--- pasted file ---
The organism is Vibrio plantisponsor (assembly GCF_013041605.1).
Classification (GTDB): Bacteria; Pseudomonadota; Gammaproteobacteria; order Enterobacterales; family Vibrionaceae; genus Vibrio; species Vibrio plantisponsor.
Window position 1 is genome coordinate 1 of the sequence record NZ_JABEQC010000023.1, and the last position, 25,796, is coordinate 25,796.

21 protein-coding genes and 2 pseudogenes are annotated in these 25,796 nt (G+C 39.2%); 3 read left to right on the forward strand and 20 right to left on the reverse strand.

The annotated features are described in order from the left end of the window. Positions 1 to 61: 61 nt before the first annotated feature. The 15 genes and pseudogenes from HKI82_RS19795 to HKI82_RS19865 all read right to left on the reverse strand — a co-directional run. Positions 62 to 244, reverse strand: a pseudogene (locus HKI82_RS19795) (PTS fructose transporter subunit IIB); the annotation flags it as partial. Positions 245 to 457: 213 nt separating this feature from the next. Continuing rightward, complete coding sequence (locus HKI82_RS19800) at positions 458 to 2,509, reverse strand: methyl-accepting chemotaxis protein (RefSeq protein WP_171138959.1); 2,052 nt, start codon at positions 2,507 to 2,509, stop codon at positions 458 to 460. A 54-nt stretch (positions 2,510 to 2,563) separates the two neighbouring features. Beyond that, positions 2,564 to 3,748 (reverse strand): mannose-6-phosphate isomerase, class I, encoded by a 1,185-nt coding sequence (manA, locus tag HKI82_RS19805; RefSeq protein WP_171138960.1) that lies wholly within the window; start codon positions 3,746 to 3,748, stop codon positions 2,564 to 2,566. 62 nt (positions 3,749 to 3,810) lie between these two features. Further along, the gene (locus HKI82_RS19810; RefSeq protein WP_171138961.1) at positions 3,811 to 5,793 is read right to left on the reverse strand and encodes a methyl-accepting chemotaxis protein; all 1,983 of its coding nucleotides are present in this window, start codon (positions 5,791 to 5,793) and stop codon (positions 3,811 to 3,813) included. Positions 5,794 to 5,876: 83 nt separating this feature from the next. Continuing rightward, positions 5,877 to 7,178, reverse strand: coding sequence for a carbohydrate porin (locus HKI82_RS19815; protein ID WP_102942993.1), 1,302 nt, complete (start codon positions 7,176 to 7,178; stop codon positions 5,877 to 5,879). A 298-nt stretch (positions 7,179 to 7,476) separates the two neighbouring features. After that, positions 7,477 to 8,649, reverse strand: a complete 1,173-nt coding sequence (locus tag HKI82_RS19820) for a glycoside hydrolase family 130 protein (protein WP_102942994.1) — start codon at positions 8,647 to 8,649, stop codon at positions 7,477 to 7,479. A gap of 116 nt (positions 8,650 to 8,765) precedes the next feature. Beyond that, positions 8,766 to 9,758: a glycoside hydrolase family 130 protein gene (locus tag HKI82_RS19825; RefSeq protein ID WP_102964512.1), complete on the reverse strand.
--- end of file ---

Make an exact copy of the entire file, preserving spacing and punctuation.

The organism is Vibrio plantisponsor (assembly GCF_013041605.1).
Classification (GTDB): Bacteria; Pseudomonadota; Gammaproteobacteria; order Enterobacterales; family Vibrionaceae; genus Vibrio; species Vibrio plantisponsor.
Window position 1 is genome coordinate 1 of the sequence record NZ_JABEQC010000023.1, and the last position, 25,796, is coordinate 25,796.

21 protein-coding genes and 2 pseudogenes are annotated in these 25,796 nt (G+C 39.2%); 3 read left to right on the forward strand and 20 right to left on the reverse strand.

The annotated features are described in order from the left end of the window. Positions 1 to 61: 61 nt before the first annotated feature. The 15 genes and pseudogenes from HKI82_RS19795 to HKI82_RS19865 all read right to left on the reverse strand — a co-directional run. Positions 62 to 244, reverse strand: a pseudogene (locus HKI82_RS19795) (PTS fructose transporter subunit IIB); the annotation flags it as partial. Positions 245 to 457: 213 nt separating this feature from the next. Continuing rightward, complete coding sequence (locus HKI82_RS19800) at positions 458 to 2,509, reverse strand: methyl-accepting chemotaxis protein (RefSeq protein WP_171138959.1); 2,052 nt, start codon at positions 2,507 to 2,509, stop codon at positions 458 to 460. A 54-nt stretch (positions 2,510 to 2,563) separates the two neighbouring features. Beyond that, positions 2,564 to 3,748 (reverse strand): mannose-6-phosphate isomerase, class I, encoded by a 1,185-nt coding sequence (manA, locus tag HKI82_RS19805; RefSeq protein WP_171138960.1) that lies wholly within the window; start codon positions 3,746 to 3,748, stop codon positions 2,564 to 2,566. 62 nt (positions 3,749 to 3,810) lie between these two features. Further along, the gene (locus HKI82_RS19810; RefSeq protein WP_171138961.1) at positions 3,811 to 5,793 is read right to left on the reverse strand and encodes a methyl-accepting chemotaxis protein; all 1,983 of its coding nucleotides are present in this window, start codon (positions 5,791 to 5,793) and stop codon (positions 3,811 to 3,813) included. Positions 5,794 to 5,876: 83 nt separating this feature from the next. Continuing rightward, positions 5,877 to 7,178, reverse strand: coding sequence for a carbohydrate porin (locus HKI82_RS19815; protein ID WP_102942993.1), 1,302 nt, complete (start codon positions 7,176 to 7,178; stop codon positions 5,877 to 5,879). A 298-nt stretch (positions 7,179 to 7,476) separates the two neighbouring features. After that, positions 7,477 to 8,649, reverse strand: a complete 1,173-nt coding sequence (locus tag HKI82_RS19820) for a glycoside hydrolase family 130 protein (protein WP_102942994.1) — start codon at positions 8,647 to 8,649, stop codon at positions 7,477 to 7,479. A gap of 116 nt (positions 8,650 to 8,765) precedes the next feature. Beyond that, positions 8,766 to 9,758: a glycoside hydrolase family 130 protein gene (locus tag HKI82_RS19825; RefSeq protein ID WP_102964512.1), complete on the reverse strand.